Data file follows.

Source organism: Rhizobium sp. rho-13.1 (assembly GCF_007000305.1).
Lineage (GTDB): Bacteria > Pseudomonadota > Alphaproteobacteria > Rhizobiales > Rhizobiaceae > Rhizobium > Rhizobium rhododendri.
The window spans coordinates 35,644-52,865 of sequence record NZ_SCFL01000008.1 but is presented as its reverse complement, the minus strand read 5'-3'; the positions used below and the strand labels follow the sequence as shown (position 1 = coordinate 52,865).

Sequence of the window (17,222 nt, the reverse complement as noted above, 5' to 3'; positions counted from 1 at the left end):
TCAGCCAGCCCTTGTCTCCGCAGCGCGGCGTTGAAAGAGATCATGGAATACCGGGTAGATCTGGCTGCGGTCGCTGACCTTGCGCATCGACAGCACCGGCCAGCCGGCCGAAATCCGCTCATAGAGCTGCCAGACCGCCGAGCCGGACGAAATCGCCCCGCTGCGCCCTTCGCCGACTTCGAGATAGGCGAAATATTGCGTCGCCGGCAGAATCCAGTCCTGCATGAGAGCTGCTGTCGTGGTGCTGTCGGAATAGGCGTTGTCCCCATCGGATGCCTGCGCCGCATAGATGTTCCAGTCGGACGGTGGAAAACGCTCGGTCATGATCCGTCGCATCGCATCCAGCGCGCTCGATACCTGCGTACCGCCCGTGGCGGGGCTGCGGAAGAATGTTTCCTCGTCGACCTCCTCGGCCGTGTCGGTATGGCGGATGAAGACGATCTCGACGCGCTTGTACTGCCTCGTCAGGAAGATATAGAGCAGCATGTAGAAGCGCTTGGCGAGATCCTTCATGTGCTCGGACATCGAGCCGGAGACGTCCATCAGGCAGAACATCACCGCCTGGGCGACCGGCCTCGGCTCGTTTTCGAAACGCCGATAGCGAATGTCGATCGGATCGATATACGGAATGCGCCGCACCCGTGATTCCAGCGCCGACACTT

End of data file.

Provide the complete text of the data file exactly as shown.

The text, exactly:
Source organism: Rhizobium sp. rho-13.1 (assembly GCF_007000305.1).
Lineage (GTDB): Bacteria > Pseudomonadota > Alphaproteobacteria > Rhizobiales > Rhizobiaceae > Rhizobium > Rhizobium rhododendri.
The window spans coordinates 35,644-52,865 of sequence record NZ_SCFL01000008.1 but is presented as its reverse complement, the minus strand read 5'-3'; the positions used below and the strand labels follow the sequence as shown (position 1 = coordinate 52,865).

Sequence of the window (17,222 nt, the reverse complement as noted above, 5' to 3'; positions counted from 1 at the left end):
TCAGCCAGCCCTTGTCTCCGCAGCGCGGCGTTGAAAGAGATCATGGAATACCGGGTAGATCTGGCTGCGGTCGCTGACCTTGCGCATCGACAGCACCGGCCAGCCGGCCGAAATCCGCTCATAGAGCTGCCAGACCGCCGAGCCGGACGAAATCGCCCCGCTGCGCCCTTCGCCGACTTCGAGATAGGCGAAATATTGCGTCGCCGGCAGAATCCAGTCCTGCATGAGAGCTGCTGTCGTGGTGCTGTCGGAATAGGCGTTGTCCCCATCGGATGCCTGCGCCGCATAGATGTTCCAGTCGGACGGTGGAAAACGCTCGGTCATGATCCGTCGCATCGCATCCAGCGCGCTCGATACCTGCGTACCGCCCGTGGCGGGGCTGCGGAAGAATGTTTCCTCGTCGACCTCCTCGGCCGTGTCGGTATGGCGGATGAAGACGATCTCGACGCGCTTGTACTGCCTCGTCAGGAAGATATAGAGCAGCATGTAGAAGCGCTTGGCGAGATCCTTCATGTGCTCGGACATCGAGCCGGAGACGTCCATCAGGCAGAACATCACCGCCTGGGCGACCGGCCTCGGCTCGTTTTCGAAACGCCGATAGCGAATGTCGATCGGATCGATATACGGAATGCGCCGCACCCGTGATTCCAGCGCCGACACTT